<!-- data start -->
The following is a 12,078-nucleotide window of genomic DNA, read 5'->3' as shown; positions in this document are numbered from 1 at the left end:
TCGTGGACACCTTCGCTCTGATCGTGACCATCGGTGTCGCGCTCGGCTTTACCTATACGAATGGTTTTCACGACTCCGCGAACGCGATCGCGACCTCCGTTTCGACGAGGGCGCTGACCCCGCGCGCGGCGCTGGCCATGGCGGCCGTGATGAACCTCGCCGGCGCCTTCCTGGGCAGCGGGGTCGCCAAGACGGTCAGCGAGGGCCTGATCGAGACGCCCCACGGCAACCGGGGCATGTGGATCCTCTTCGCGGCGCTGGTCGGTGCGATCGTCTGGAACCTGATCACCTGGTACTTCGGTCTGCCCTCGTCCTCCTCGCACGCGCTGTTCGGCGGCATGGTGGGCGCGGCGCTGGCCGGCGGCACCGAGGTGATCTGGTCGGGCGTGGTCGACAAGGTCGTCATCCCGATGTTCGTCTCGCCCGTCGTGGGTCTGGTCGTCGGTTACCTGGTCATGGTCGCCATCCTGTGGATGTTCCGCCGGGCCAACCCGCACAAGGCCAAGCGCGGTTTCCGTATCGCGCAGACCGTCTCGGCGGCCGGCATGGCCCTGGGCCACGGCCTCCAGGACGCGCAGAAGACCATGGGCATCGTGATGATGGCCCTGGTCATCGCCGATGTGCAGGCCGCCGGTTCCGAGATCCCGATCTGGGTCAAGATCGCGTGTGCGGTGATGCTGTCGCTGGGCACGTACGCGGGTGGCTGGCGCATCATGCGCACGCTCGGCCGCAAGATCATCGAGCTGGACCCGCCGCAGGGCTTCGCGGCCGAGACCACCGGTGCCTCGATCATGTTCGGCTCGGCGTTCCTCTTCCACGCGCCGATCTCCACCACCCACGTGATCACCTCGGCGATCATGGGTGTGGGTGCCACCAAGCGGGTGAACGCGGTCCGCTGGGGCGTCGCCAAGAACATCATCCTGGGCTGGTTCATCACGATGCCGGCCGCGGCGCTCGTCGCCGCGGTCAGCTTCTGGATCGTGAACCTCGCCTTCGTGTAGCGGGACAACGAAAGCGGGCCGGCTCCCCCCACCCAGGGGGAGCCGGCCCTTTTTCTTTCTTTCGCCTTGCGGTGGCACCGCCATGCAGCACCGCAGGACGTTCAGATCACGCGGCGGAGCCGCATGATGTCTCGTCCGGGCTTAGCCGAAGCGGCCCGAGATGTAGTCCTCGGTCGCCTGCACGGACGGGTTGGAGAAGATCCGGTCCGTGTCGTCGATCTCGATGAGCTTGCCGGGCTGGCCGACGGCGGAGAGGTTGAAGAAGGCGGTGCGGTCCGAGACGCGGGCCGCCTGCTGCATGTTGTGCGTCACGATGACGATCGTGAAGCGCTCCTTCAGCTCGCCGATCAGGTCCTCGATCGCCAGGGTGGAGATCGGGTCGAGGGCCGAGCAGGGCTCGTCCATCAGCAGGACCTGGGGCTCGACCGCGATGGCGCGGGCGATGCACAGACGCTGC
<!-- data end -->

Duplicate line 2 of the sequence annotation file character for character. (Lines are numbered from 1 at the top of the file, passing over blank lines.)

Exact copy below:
TCGTGGACACCTTCGCTCTGATCGTGACCATCGGTGTCGCGCTCGGCTTTACCTATACGAATGGTTTTCACGACTCCGCGAACGCGATCGCGACCTCCGTTTCGACGAGGGCGCTGACCCCGCGCGCGGCGCTGGCCATGGCGGCCGTGATGAACCTCGCCGGCGCCTTCCTGGGCAGCGGGGTCGCCAAGACGGTCAGCGAGGGCCTGATCGAGACGCCCCACGGCAACCGGGGCATGTGGATCCTCTTCGCGGCGCTGGTCGGTGCGATCGTCTGGAACCTGATCACCTGGTACTTCGGTCTGCCCTCGTCCTCCTCGCACGCGCTGTTCGGCGGCATGGTGGGCGCGGCGCTGGCCGGCGGCACCGAGGTGATCTGGTCGGGCGTGGTCGACAAGGTCGTCATCCCGATGTTCGTCTCGCCCGTCGTGGGTCTGGTCGTCGGTTACCTGGTCATGGTCGCCATCCTGTGGATGTTCCGCCGGGCCAACCCGCACAAGGCCAAGCGCGGTTTCCGTATCGCGCAGACCGTCTCGGCGGCCGGCATGGCCCTGGGCCACGGCCTCCAGGACGCGCAGAAGACCATGGGCATCGTGATGATGGCCCTGGTCATCGCCGATGTGCAGGCCGCCGGTTCCGAGATCCCGATCTGGGTCAAGATCGCGTGTGCGGTGATGCTGTCGCTGGGCACGTACGCGGGTGGCTGGCGCATCATGCGCACGCTCGGCCGCAAGATCATCGAGCTGGACCCGCCGCAGGGCTTCGCGGCCGAGACCACCGGTGCCTCGATCATGTTCGGCTCGGCGTTCCTCTTCCACGCGCCGATCTCCACCACCCACGTGATCACCTCGGCGATCATGGGTGTGGGTGCCACCAAGCGGGTGAACGCGGTCCGCTGGGGCGTCGCCAAGAACATCATCCTGGGCTGGTTCATCACGATGCCGGCCGCGGCGCTCGTCGCCGCGGTCAGCTTCTGGATCGTGAACCTCGCCTTCGTGTAGCGGGACAACGAAAGCGGGCCGGCTCCCCCCACCCAGGGGGAGCCGGCCCTTTTTCTTTCTTTCGCCTTGCGGTGGCACCGCCATGCAGCACCGCAGGACGTTCAGATCACGCGGCGGAGCCGCATGATGTCTCGTCCGGGCTTAGCCGAAGCGGCCCGAGATGTAGTCCTCGGTCGCCTGCACGGACGGGTTGGAGAAGATCCGGTCCGTGTCGTCGATCTCGATGAGCTTGCCGGGCTGGCCGACGGCGGAGAGGTTGAAGAAGGCGGTGCGGTCCGAGACGCGGGCCGCCTGCTGCATGTTGTGCGTCACGATGACGATCGTGAAGCGCTCCTTCAGCTCGCCGATCAGGTCCTCGATCGCCAGGGTGGAGATCGGGTCGAGGGCCGAGCAGGGCTCGTCCATCAGCAGGACCTGGGGCTCGACCGCGATGGCGCGGGCGATGCACAGACGCTGC